Teishebaini (modern Karmir Blur (Armenian: Կարմիր Բլուր, English: Red Hill), referring more to the hill that the fortress is located upon) was the capital of the Transcaucasian provinces of the ancient kingdom of Urartu. It is located near the modern city of Yerevan in Armenia.
The site was once a fortress and governmental centre with towered and buttressed perimeter walls, massive gates, a parade ground within its walls, and storage rooms that entirely occupied the ground floor. The site of the city, palace and citadel together measure over 0.45 km2 (110 acres).
The name Karmir Blur was given to the site because of the hill’s reddish hue. It became this color after the city was set on fire and the upper tuff walls fell and crumbled because of the heat. After the tuff was heated by the fire, it took on a more intense red color and therefore the hill became red. The lower portions of the walls were left standing after the fire since they were built with a stronger stone.
Hakop Simonyan, the deputy of the director of the Scientific Research Center of the Historical and Cultural Heritage of Ministry of Culture of the Republic of Armenia, told about excavations conducted in Teishebaini.
According to him, systematic excavations in Teishebaini began in 2015-16, resulting in detection of 281 tombs, structure of which surprisingly corresponds to modern building standards. The excavation works were quite complicated due to the tight schedule and the need to work carefully.
The most valuable finds are probably those which have been stored in specially built rooms and strongboxes. Also, a huge arsenal has been found.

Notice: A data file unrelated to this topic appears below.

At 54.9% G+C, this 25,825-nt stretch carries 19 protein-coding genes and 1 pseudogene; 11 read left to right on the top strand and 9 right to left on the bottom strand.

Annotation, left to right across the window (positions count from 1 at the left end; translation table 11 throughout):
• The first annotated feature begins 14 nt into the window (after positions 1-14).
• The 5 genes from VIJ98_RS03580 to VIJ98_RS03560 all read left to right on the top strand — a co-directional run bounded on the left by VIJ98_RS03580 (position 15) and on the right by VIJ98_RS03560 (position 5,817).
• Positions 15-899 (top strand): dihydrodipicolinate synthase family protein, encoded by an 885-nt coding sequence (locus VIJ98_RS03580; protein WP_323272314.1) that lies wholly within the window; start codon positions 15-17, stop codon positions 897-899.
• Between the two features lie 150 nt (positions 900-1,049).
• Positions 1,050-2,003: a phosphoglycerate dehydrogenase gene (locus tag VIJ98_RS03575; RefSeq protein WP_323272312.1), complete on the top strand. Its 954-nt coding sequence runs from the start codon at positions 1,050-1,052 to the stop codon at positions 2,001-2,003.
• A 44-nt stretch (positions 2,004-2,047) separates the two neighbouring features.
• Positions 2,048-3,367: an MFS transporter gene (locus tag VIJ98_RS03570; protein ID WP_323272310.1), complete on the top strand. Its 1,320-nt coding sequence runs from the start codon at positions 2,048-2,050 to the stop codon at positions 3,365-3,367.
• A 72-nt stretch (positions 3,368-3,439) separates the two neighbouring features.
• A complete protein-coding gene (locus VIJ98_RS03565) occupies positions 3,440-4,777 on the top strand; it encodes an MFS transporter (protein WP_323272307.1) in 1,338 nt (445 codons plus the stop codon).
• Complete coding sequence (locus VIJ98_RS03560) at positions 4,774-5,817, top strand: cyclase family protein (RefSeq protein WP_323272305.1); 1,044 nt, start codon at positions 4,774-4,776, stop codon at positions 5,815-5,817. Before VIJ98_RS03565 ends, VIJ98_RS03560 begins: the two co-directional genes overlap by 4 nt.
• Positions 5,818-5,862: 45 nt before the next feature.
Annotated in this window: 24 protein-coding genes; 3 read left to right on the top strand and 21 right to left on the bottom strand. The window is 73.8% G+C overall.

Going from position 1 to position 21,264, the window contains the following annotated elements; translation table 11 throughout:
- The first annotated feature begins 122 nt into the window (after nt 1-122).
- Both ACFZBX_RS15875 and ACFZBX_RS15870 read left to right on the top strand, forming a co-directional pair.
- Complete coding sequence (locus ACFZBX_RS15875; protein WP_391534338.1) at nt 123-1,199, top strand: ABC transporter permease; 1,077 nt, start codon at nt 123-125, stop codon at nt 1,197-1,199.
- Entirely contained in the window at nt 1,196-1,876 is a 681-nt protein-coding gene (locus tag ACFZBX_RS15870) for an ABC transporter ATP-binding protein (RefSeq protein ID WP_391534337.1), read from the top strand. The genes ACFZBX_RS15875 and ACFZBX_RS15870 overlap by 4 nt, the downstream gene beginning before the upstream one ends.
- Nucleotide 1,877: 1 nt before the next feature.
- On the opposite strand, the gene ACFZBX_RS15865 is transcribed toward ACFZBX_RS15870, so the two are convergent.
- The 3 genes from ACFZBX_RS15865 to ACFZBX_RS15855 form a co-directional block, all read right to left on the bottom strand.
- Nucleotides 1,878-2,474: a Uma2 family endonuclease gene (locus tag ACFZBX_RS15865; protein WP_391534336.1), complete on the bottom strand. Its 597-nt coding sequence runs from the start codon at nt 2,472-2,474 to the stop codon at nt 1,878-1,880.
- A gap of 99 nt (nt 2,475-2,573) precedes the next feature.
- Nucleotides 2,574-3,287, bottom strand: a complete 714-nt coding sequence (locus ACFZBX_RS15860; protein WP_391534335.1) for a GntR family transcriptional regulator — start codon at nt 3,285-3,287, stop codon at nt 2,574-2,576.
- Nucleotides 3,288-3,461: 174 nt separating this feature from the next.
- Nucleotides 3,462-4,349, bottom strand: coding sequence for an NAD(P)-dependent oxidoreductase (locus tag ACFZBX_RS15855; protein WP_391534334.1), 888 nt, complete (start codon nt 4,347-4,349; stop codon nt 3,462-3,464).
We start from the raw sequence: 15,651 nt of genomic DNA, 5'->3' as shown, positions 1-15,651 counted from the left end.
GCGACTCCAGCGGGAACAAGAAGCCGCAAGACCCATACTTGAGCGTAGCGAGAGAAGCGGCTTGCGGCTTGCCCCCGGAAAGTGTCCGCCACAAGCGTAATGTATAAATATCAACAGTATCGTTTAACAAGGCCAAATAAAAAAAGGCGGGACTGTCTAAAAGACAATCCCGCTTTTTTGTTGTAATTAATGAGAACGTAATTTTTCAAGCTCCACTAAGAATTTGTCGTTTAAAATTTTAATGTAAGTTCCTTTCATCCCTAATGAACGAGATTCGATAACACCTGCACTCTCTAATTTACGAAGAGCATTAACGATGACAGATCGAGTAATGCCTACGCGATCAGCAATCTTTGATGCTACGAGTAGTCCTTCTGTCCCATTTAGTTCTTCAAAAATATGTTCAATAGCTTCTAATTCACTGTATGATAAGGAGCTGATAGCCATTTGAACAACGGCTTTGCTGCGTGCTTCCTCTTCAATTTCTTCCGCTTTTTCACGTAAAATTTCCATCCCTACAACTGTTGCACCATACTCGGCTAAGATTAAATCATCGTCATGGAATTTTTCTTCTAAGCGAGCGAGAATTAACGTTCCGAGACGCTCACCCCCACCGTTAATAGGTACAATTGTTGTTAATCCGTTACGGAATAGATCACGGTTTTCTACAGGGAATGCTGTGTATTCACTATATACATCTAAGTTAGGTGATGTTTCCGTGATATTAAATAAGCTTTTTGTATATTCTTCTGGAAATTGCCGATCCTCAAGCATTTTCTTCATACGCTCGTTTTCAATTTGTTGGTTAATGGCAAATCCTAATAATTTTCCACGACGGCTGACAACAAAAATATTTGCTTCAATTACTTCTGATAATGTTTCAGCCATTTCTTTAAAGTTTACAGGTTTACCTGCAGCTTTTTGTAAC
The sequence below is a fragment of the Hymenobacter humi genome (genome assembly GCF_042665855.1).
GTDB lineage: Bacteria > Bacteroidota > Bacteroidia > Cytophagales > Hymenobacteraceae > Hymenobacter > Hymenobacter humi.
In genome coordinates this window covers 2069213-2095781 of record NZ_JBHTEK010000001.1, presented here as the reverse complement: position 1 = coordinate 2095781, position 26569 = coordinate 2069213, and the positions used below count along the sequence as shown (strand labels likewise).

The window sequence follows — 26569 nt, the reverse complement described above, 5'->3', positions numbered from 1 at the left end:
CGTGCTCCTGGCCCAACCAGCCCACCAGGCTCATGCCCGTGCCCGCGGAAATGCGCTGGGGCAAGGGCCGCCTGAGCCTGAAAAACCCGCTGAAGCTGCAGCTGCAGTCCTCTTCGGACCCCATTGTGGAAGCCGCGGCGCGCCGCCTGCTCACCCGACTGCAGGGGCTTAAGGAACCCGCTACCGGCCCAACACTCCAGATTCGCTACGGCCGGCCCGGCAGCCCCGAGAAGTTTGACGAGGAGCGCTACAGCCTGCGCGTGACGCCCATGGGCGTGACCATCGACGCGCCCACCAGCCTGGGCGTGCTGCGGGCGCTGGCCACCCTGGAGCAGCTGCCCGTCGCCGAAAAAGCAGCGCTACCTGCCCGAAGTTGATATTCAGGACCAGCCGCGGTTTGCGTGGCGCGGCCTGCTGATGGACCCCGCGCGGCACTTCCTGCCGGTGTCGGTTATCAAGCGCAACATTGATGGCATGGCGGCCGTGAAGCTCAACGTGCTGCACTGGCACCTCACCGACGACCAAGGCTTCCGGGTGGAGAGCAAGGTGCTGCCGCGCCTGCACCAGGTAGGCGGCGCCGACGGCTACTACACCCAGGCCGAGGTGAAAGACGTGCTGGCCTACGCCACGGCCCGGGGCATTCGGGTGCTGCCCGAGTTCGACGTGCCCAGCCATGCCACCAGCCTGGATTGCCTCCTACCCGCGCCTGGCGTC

Besides that, as a result of excavations and subsequent analysis, various aspects of the life of inhabitants of Teishebaini became known, including their traditions, beliefs, fashion style, health condition, diet, and others.
Simonyan says that modern technology can aid the determination of the genetic features of the people of Teishebaini, and it may become possible to figure out who they have been and which modern nations they are connected with.
Another astounding find is a 40 m2 (430,56 square feet) tomb, which was supposedly built for a high-ranking person. At the moment of discovery, the tomb was full of bones and objects, which had been probably brought there as a sacrifice or as gifts.
On top of the tomb is a huge tuff obelisk in the form of a phallus. Archaeologists think that such mass sacrifices could have been only done for a top-echelon individual. Another possible evidence of it is a curved staff, which might have been a symbol of authority.
Hakobyan thinks it is the time for a museum in Teishebaini to be established for people to be able to become acquainted with the historical properties of Armenia.